|Home | About | Journals | Submit | Contact Us | Français|
The use of cultivation-independent approaches to map microbial diversity, including recent work published in BMC Biology, has now shown that protists, like bacteria/archaea, are much more diverse than had been realized. Uncovering eukaryotic diversity may now be limited not by access to samples or cost but rather by the availability of full-length reference sequence data.
See research article http://www.biomedcentral.com/1741-7007/7/72
For several decades now, microbiologists have lived with the growing realization that the majority of extant microbes are not in our culture collections. In fact, our historical reliance on cultivation to identify and quantify microbes has resulted in our missing upwards of 95% of extant bacterial and archaeal diversity. Using cultivation-independent molecular approaches to identify microbes by genetic sequence - specifically small subunit ribosomal RNA (SSU rRNA) sequences - we have begun to map the true microbial diversity of the Earth. This cultivation-independent approach to identifying diversity has recently benefited from the development of next-generation sequencing technology and a concomitant drop in sequencing costs. With respect to molecular surveys of microbial diversity in natural environmental samples, pyrosequencing approaches provide unprecedented sampling depth. Such deep sequencing has purportedly uncovered a rare and extensive biosphere of bacteria and archaea with a diversity that is perhaps several orders of magnitude greater than we had anticipated . And although there may have been initial overestimations of the magnitude of the 'rare biosphere' because of the intrinsic sequence error rate pyrosequencing produces , many rare and novel microbes are still being discovered at taxonomic levels ranging from phyla to species.
Although we have observed protists in the wild for over three centuries and have classified them on the basis of morphology and motility, use of the modern molecular techniques that have provided insight into uncultivated bacterial/archaeal diversity has been limited in protists. Recent eukaryote-specific cultivation-independent studies to assess the extent of microbial eukaryotic diversity have identified many novel taxa at a range of taxonomic levels [3,4]. And although it may seem astounding to some that we could be unaware of phylum-level protistan taxa, the discovery of novel eukaryotic SSU rRNA genes in natural environmental samples mirrors the gaps in our understanding of bacterial and archaeal diversity. Nearly every time we have surveyed an environment using SSU rRNA cultivation-independent methods, we have found that it contains more protistan species than we know from our culture collections or sequence databases.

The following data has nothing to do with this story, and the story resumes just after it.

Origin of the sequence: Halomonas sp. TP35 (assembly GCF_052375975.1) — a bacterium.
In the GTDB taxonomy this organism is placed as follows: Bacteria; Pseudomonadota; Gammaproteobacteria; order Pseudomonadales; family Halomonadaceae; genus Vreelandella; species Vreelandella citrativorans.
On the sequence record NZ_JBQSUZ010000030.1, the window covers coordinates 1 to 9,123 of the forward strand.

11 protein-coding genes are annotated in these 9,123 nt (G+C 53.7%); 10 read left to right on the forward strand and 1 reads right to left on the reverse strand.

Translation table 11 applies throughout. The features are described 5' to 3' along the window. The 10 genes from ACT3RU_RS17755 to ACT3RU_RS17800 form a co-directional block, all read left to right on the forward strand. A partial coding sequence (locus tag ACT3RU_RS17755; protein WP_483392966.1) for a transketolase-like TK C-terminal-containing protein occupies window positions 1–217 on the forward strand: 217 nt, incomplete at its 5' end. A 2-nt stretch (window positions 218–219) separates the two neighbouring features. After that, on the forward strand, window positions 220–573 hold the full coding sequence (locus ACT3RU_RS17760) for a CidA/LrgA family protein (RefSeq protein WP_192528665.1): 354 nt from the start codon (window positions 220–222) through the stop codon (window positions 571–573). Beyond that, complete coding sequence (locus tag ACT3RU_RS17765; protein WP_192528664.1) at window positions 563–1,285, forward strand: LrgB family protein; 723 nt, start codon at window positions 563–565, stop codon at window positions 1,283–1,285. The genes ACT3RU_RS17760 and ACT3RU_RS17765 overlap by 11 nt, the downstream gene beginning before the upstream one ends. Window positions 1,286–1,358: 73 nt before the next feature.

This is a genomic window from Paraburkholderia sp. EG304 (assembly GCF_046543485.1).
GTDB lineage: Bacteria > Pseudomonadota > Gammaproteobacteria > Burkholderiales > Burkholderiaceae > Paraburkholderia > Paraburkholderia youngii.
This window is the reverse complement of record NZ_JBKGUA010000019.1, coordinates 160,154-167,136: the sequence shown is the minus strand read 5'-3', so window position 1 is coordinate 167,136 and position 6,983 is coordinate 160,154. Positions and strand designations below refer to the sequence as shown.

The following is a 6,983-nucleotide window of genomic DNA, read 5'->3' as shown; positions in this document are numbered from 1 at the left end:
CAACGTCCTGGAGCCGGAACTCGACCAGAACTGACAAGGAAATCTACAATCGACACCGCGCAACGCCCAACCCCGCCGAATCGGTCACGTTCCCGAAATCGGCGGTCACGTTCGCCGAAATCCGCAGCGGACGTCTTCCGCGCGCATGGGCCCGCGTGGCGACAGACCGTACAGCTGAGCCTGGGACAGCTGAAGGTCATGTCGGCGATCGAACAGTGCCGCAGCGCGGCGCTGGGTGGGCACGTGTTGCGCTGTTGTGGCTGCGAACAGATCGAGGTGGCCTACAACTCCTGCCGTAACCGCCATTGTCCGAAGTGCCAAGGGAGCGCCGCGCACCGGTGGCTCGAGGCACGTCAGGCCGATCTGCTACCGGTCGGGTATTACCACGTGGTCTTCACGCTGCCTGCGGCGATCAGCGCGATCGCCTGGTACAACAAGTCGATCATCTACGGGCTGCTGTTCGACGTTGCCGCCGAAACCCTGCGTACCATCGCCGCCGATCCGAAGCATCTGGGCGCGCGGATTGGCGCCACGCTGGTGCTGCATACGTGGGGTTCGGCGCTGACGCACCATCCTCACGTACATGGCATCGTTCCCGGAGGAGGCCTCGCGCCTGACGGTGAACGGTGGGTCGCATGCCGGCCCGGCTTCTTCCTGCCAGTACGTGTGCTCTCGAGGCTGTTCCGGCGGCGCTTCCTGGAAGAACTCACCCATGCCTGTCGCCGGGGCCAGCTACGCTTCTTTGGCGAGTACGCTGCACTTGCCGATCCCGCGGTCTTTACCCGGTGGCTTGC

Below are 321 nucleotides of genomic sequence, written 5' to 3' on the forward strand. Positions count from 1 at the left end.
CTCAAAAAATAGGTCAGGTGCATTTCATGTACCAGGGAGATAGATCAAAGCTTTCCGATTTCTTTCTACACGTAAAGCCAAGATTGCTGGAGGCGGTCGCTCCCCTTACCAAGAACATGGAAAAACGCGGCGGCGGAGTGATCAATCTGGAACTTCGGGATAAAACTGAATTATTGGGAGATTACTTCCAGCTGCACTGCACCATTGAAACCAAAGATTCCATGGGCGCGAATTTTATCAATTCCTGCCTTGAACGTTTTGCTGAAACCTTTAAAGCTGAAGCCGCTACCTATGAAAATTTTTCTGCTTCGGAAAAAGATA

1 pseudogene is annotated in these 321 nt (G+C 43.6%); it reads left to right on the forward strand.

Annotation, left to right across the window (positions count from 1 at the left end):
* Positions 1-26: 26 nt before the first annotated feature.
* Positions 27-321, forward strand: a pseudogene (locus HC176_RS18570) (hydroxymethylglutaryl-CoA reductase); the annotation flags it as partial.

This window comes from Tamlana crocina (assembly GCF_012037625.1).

Precisely how many protistan species have we missed? In their analysis of two marine anoxic environments using massively parallel pyrosequencing recently published in BMC Biology, Stoeck and colleagues  conclude we have indeed missed considerable protistan diversity. To determine the extent of a possible protistan 'rare biosphere', Stoeck et al.  sequenced about 250,000 eukaryotic-specific V9 variable regions of the SSU rRNA. Previous surveys of these two anoxic environments were limited to Sanger sequencing of SSU rRNA clone libraries. Novel protistan diversity was still identified, although at lower estimated levels . Deep sequencing allows the extensive characterization of SSU RNA PCR amplicons, and the authors  thereby determined that over 90% of the SSU rRNA sequence diversity was derived from individual rare sequences, each of which was identified less than ten times. They have thus indeed revealed the existence of a protistan 'rare biosphere'. Although estimates of microbial eukaryotic diversity could be inflated because of sequencing errors , high copy numbers of the rRNA operon in eukaryotes , or simply high sequence variability or divergence in closely related organisms , Stoeck et al.  suggest that there are probably higher numbers of rare protistan microbes than estimated from previous molecular surveys.
Some natural environments may harbor more undiscovered protistan diversity than others, and this was a primary motivation for the analysis of anoxic environments by Stoeck et al. . Such environments are perhaps the least studied because of the presumption that eukaryotes (including animals) require oxygen and are limited by sulfide. Yet anaerobic protists are common inhabitants of anoxic environments, deriving energy through fermentation rather than aerobic respiration. Our anthropocentric frame of reference has probably limited our search, and thus our understanding of eukaryotic diversity and ecology, by focusing primarily on oxic environments. Importantly, the authors  detected eukaryotic microbes from all major protistan groups in their anoxic sediment samples, indicating that these environments harbor the same types of eukaryotic microbes as more familiar oxic environments.